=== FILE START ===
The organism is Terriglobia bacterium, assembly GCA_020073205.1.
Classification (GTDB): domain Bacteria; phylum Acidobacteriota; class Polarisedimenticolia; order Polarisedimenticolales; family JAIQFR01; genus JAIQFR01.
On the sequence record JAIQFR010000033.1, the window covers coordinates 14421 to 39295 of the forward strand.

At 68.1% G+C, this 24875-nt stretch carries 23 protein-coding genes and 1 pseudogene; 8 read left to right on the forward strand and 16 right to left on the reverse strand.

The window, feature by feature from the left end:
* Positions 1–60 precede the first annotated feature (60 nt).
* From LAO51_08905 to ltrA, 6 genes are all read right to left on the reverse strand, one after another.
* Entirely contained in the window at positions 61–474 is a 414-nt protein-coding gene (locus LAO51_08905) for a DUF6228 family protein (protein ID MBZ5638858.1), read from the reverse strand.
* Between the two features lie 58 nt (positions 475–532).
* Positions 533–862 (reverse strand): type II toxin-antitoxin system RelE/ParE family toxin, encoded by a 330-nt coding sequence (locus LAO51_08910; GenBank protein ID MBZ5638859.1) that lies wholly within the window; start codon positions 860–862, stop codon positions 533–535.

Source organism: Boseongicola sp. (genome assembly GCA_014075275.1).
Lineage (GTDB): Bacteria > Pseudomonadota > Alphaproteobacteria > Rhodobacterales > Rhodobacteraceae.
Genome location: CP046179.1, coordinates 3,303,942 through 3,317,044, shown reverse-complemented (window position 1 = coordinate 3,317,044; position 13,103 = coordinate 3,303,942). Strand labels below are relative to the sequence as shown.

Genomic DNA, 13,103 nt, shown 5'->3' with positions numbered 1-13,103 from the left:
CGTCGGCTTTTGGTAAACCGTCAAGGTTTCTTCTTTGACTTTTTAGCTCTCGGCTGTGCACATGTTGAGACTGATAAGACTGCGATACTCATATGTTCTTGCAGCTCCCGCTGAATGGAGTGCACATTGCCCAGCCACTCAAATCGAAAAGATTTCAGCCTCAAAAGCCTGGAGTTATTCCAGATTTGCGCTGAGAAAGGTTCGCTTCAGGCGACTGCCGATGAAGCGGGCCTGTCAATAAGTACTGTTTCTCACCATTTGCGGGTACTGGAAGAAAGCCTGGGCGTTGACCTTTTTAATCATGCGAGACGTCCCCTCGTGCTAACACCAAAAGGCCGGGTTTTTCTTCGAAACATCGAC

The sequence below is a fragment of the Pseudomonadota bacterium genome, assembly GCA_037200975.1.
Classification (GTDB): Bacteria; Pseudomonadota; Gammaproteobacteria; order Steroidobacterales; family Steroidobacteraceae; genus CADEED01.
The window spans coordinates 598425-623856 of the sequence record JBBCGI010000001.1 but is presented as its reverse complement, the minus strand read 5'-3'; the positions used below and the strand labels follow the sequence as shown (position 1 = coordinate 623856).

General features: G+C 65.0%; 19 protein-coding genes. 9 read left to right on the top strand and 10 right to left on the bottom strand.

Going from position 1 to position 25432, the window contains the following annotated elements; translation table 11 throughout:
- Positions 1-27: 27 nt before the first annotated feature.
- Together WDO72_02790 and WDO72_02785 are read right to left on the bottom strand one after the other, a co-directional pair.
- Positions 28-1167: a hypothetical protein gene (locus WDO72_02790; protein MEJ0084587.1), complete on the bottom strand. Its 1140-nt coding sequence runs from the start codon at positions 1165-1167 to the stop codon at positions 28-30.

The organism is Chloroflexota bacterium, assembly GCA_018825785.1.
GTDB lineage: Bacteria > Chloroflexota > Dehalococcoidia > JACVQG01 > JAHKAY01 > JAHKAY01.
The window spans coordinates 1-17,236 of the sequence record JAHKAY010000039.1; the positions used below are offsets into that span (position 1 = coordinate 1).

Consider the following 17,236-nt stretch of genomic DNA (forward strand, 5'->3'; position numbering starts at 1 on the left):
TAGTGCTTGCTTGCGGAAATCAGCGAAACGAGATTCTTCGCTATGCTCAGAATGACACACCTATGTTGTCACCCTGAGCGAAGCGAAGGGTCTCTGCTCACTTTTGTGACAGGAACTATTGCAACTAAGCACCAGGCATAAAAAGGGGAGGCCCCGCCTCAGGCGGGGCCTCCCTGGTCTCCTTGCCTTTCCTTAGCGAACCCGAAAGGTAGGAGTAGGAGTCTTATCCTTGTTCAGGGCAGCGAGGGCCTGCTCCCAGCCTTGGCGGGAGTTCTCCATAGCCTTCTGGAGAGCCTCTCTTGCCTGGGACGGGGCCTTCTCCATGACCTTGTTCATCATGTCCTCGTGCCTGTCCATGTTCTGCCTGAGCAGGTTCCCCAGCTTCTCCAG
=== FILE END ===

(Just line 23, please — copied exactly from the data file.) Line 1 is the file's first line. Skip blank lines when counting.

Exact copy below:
- Positions 28-1167: a hypothetical protein gene (locus WDO72_02790; protein MEJ0084587.1), complete on the bottom strand. Its 1140-nt coding sequence runs from the start codon at positions 1165-1167 to the stop codon at positions 28-30.